Thursday 9th January 2014 (http://www.lbc.co.uk/firefighters-in-tears-as-10-stations-close-840670)
Firefighters working at the oldest station in London were in tears today as they left after their last shift.
Clerkenwell Fire Station is one of ten closing down in London due to budgets cuts.
A campaign has now started to save the building from being converted into luxury flats.
Local Labour councillor Paul Convery revealed that efforts will be made to have the historic building listed as an asset of community value in a bid to prevent its immediate redevelopment.
Alex Badcock, who has worked at the station for 29 years, broke down as he left the building.
"This is a sad, sad day. Boris Johnson doesn't know what he's doing."
James Cleverly, chairman of the capital's fire authority, said: "Londoners will continue to receive one of the fastest emergency response times in the world from the London Fire Brigade. If you dial 999 and need a fire engine, we still aim to have one with you within six minutes and a second, if needed, within eight.
"The brigade is faced with significant budget cuts which mean that changes to the service are inevitable and we are able to make those changes without compulsory redundancies.
"The firefighters based at the stations closing will now transfer to other stations and continue the excellent work they do to prevent fires, which is vital in changing the behaviours that start fires in the first place."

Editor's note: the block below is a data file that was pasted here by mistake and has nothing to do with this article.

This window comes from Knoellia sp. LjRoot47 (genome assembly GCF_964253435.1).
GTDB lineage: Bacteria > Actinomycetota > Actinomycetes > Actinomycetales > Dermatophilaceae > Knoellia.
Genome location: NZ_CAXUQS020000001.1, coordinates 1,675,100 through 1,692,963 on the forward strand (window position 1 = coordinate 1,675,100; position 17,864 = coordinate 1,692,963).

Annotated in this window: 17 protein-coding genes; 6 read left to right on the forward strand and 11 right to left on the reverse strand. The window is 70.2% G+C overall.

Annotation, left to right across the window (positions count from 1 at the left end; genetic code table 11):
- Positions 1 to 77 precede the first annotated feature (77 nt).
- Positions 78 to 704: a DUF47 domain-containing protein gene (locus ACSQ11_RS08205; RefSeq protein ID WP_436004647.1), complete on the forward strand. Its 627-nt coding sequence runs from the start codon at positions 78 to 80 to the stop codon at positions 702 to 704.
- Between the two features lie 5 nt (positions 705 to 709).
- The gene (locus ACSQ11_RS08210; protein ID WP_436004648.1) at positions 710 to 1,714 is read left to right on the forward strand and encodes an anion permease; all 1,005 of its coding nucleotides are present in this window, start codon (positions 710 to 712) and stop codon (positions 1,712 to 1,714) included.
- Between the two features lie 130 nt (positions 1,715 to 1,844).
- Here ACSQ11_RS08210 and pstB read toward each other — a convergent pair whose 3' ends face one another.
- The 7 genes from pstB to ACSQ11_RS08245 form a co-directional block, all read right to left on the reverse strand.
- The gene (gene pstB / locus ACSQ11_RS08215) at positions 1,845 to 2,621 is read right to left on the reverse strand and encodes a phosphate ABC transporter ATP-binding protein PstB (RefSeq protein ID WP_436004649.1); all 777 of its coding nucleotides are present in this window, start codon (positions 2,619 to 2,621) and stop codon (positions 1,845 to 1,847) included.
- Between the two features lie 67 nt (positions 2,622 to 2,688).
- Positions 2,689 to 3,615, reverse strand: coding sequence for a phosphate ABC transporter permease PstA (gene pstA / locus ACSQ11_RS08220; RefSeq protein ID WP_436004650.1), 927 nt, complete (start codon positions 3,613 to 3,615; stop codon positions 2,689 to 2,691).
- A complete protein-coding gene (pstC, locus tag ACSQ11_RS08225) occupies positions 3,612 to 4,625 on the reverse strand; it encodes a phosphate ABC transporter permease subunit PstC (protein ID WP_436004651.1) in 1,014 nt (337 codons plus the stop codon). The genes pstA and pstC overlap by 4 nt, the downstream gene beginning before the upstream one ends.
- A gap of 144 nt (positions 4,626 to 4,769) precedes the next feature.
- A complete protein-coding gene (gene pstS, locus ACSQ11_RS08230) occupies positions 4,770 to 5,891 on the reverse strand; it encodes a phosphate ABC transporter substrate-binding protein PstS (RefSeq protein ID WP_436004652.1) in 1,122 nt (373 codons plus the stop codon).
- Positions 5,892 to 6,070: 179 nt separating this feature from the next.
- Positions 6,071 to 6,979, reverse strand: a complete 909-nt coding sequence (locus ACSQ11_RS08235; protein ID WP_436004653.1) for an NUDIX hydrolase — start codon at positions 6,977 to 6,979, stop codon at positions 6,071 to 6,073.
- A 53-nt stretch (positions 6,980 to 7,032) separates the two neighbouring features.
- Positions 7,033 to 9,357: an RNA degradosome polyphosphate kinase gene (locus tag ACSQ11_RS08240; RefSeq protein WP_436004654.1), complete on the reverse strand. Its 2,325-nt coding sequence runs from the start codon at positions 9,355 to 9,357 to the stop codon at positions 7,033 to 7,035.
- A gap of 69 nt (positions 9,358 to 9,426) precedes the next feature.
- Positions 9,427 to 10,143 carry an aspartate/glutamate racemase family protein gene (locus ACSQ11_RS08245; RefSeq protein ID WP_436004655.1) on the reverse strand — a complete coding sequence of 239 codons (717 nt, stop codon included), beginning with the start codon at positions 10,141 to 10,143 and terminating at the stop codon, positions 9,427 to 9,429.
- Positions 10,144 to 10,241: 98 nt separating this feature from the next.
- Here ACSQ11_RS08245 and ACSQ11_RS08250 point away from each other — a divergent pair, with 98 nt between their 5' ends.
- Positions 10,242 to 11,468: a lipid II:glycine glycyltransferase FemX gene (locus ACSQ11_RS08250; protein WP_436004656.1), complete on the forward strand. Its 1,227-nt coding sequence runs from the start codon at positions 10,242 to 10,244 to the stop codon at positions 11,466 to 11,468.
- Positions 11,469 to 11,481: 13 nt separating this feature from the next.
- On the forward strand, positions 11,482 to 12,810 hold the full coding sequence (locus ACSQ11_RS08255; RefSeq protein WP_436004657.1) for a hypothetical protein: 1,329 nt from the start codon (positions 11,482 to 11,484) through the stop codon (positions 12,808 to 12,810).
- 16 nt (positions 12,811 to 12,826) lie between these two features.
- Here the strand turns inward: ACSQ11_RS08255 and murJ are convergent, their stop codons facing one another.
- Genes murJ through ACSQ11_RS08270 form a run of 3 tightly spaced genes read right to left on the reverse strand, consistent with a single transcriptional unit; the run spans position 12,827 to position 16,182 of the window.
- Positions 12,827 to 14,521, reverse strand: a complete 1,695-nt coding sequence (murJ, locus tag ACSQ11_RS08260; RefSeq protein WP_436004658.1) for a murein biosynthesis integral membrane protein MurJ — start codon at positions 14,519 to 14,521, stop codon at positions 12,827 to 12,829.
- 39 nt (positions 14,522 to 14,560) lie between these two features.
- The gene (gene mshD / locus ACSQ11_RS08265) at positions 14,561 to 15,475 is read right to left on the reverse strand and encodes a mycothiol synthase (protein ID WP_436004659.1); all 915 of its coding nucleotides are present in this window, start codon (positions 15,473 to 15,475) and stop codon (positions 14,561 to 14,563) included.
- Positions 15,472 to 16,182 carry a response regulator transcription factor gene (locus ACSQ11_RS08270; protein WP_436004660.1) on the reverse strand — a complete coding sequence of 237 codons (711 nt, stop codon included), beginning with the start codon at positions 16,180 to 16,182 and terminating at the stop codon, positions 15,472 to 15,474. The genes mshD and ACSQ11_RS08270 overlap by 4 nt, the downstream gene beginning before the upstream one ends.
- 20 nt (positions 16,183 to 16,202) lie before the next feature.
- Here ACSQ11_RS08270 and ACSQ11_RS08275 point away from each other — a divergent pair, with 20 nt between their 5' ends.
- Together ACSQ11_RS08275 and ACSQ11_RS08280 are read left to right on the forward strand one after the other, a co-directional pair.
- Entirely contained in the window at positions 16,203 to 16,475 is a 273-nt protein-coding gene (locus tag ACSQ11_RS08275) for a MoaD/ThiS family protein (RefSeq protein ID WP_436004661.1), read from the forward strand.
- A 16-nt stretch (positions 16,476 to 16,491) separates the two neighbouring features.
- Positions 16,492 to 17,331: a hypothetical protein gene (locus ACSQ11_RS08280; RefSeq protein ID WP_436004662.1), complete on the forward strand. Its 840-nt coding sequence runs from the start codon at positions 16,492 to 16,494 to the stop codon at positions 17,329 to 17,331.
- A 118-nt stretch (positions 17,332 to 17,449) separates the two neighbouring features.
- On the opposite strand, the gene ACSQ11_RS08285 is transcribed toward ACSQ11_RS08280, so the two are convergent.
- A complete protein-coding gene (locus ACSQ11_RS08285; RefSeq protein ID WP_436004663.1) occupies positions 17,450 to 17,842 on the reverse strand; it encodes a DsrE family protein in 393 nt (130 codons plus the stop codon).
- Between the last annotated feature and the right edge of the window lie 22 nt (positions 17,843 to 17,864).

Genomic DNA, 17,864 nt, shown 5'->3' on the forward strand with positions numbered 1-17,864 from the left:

Paul Embery, London regional secretary of the Fire Brigades Union, said: "Boris Johnson will have blood on his hands. It will be only a matter of time before someone dies because a fire engine did not get to them in time.
"You cannot close 10 fire stations and slash nearly 600 firefighter jobs without compromising public safety. These stations have protected generations of Londoners, and they are as necessary now as they ever were."
The London brigade said the number of fires in the capital has fallen by 50% in the last decade.
The fire stations closing are at Belsize, Bow, Clerkenwell, Downham, Kingsland, Knightsbridge, Silvertown, Southwark, Westminster and Woolwich.
A legal challenge to the closures, mounted by seven London boroughs last year, failed so the cuts will go ahead, leaving 102 fire stations and 155 engines.